3 Important Life Lessons I Learned From Surviving Stage 4 Cancer

by Barbara Vercruysse
Originally Published: 
Parentingupstream / Pixabay

It is Monday, April 7, 2003, at 9 a.m., and I’m in the office of my construction business. My son is with me. He is 10 weeks old, and I am still breastfeeding him. My two girls, one who is almost 4 and one who is 2 1/2, are in kindergarten.

I get a phone call from the surgeon who cut away a little black spot on my knee the week before. At first, I don’t remember who he is. I only saw him for 15 minutes.

He sounds very serious and wants me to come to the hospital immediately because the test results are very bad, and he wants my husband to join me. Initially, I don’t believe him. This sounds surreal and I have no time for this in my life. My life was running the way I thought it was supposed to be: building a company, married to the love of my life, and mom of two toddlers and a baby.

The doctor insists so hard that two hours later, my husband, my son, and I are sitting in front of Dr. Vandeputte to hear the horrible news that I have skin cancer — and that the first results show that it is in an advanced state already. He wants me to stay in the hospital to take more tests and plan the first surgery ASAP.

The rest is history. The doctors were convinced that I wouldn’t survive 2003, and yet here I am! I have been given a second life, a chance to reincarnate within a single lifetime, and I did. I took this second chance with both hands because spending so much time in the hospital surely makes you think about your legacy.

And although I hadn’t lived the most common life, I was surely on my way to live the traditional life of being born, study, work, kids, work more, and die.

This earthquake, this complete and heavy shock, this physical struggle during 11 months of chemotherapy, shifted my perspective on our time here on earth drastically.

Barbara Vercruysse

Picture shortly after my recovery in 2004

1. Human connection is everything.

While lying in my hospital bed, I realized that it didn’t matter if I lived at that moment in a mansion or a hut. The only thing that mattered was the support of the people around me.

Human connection is where the magic happens. There is nothing more valuable than a kind and compassionate attitude towards every single person during your day, whether at home, at work, or with friends. It is in the connection that the real mystery of life lies. There are no other species on this planet with this ability to connect in such a profound way.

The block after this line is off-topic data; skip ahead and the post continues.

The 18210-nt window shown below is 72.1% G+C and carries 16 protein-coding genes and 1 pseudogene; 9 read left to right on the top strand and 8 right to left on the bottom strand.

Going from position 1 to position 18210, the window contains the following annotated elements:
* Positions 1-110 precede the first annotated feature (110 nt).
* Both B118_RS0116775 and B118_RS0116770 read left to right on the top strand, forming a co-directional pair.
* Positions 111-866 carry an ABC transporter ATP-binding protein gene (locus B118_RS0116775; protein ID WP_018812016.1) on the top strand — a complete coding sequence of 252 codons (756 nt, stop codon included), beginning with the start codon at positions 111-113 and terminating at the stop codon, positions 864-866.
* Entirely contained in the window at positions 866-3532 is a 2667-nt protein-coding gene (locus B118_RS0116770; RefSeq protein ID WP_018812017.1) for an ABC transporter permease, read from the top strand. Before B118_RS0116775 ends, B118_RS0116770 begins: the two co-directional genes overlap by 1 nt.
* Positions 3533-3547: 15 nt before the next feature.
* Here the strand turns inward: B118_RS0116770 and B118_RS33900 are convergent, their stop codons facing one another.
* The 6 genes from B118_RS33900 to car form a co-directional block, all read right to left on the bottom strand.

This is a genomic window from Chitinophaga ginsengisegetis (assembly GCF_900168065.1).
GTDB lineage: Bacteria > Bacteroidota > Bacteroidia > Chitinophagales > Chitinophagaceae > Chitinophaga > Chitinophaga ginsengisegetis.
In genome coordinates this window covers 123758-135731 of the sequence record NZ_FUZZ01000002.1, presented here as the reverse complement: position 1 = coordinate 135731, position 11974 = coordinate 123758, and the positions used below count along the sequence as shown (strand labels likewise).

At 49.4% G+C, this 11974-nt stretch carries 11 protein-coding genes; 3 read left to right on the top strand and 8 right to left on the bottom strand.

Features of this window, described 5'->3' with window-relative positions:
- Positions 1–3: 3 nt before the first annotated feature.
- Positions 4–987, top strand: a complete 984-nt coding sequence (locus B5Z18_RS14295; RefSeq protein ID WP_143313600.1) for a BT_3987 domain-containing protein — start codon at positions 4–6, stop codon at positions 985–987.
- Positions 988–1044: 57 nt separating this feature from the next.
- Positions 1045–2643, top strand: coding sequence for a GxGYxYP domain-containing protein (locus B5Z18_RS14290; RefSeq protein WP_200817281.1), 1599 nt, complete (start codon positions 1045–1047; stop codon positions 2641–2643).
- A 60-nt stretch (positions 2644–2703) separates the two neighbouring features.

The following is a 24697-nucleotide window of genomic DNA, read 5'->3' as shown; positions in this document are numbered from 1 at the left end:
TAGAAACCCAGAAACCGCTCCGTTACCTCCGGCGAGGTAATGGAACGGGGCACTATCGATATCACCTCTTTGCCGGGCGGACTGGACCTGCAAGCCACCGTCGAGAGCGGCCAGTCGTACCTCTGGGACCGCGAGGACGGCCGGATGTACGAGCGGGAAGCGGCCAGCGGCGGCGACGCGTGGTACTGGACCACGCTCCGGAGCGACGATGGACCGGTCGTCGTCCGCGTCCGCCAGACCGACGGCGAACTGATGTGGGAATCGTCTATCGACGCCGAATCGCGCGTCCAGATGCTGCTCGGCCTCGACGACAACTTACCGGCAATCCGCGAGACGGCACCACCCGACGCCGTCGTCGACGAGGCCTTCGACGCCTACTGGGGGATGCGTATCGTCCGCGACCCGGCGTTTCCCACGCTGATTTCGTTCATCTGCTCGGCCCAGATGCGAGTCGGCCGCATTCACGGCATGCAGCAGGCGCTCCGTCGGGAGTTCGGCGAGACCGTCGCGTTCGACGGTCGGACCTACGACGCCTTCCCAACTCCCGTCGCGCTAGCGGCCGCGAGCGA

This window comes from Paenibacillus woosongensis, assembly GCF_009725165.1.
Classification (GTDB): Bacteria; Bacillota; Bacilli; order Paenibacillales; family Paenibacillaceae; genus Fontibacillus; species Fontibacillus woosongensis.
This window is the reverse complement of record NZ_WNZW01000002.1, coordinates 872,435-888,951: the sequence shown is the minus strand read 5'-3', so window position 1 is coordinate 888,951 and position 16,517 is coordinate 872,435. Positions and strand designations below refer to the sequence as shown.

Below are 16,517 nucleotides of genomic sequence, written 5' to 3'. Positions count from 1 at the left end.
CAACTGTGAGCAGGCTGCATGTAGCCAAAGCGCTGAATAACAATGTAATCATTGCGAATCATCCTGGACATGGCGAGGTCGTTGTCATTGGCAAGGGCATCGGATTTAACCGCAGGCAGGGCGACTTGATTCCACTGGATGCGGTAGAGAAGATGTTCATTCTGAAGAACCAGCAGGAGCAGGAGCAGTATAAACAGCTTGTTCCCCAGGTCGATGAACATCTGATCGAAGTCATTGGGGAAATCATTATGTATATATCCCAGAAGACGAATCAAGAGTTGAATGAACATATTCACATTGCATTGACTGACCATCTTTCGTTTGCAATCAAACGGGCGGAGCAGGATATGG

I lost a certain interest in making the construction business that I was running into the big company that I dreamed of when I started, and focused a lot more on people and how valuable each one of us is. There was a growing urge to bring more love and compassion into this world after having almost lost my life.

Although it wasn’t very clear in the beginning, surviving cancer was the start of a quest to a more meaningful life and how I could support others to a fulfilled life.

2. Human life is precious. Every life is precious.

After my recovery, life seemed so much more colorful. I knew we were not born just to survive but to live and taste life at its fullest. And even after the cancer, life didn’t spare me particularly but I learned to focus on the magic in everyday life: Taking the time to look at a beautiful sunset, enjoying dinner with my husband and kids (even if kids are quarreling — this is life, and life is messy, uncontrollable, and unpredictable), prioritizing an evening walk, and having this underlying feeling of deep gratitude for being alive and still being here to experience it all.

And am I ecstatic all of the time? Of course not.

But deep down, something had changed. I was connected with my inner self and looked with more and more amazement to certain beliefs and standards in our society.

How did we come to believe that life was dull, routine, and hard? Why had we made ourselves prisoners of the belief that success and fulfillment equals tons of money? Why have we created a life based so much on the mind, and did we lose our heart on the way?

We are here to experience how precious we are, how amazing human life is with all its contrasts. And it all starts from our heart, being kind towards yourself and putting love in everything you do. I live every day with the deep realization that tomorrow I might not wake up, and I always look back on my day at night, asking myself: Did I love enough? Did I make the best of every situation today? Can I let go of what is beyond my control?

3. Everyone can make a positive impact on the world.

With the years passing, a deeper calling was speaking louder and louder to make a positive impact in this lifetime.

And those things don’t happen overnight. It has been 13 years now, years of searching, taking steps, falling, getting up again, molding ideas, getting clear on my purpose, finding more and more courage to speak with my true voice.

But there is one thing for sure: I want to make this 90-year passage on earth one where I brought more love and compassion into this world, where I lived a life that is more than fulfilling my little pleasures and having some comfort.

Empowering others to see how valuable they are, how everyone can make a positive impact with his own gifts, is my purpose. And there is one other issue very close to my heart and that is giving women a voice in countries where their voice is not valued yet. I’m starting up a project in collaboration with a sewing school in India.

All of this drives me so passionately that life has never been more meaningful. But without facing death so closely, I am sure I would never have become the woman that I am today.

Barbara Vercruysse

Last year in Italy – So happy to be still around

This article was originally published on